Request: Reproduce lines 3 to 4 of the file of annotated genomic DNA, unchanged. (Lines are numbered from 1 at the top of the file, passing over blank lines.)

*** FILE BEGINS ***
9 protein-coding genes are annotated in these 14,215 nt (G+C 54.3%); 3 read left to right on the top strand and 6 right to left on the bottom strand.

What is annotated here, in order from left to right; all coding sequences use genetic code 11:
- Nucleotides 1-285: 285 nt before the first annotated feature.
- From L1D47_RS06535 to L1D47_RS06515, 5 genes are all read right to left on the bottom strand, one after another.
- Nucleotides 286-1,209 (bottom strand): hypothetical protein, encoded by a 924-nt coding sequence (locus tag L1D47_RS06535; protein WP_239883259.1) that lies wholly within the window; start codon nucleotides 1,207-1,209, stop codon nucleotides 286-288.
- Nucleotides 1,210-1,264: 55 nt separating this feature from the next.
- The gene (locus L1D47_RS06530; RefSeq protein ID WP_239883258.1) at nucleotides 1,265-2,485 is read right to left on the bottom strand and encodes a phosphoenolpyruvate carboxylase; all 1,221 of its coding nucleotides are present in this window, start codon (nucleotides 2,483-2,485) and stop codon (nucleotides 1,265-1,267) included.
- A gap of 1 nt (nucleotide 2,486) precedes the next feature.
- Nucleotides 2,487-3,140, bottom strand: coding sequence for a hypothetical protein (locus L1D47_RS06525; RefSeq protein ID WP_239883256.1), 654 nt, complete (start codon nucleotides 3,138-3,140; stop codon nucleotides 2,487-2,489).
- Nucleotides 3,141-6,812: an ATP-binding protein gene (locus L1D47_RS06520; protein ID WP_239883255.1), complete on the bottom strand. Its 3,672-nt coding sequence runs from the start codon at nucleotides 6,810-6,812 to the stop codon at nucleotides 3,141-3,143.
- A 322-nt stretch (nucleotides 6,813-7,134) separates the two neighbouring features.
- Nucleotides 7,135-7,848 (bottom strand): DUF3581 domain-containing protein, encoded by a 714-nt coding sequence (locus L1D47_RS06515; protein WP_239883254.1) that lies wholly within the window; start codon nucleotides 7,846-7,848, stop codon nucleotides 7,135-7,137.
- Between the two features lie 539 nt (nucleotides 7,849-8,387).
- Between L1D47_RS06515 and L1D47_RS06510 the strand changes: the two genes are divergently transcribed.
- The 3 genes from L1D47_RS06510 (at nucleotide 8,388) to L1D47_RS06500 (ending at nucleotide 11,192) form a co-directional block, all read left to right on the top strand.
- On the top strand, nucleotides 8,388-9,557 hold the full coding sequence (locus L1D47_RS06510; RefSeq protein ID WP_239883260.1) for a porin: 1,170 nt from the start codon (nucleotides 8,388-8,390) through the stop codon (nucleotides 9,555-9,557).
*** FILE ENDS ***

- Nucleotides 1-285: 285 nt before the first annotated feature.
- From L1D47_RS06535 to L1D47_RS06515, 5 genes are all read right to left on the bottom strand, one after another.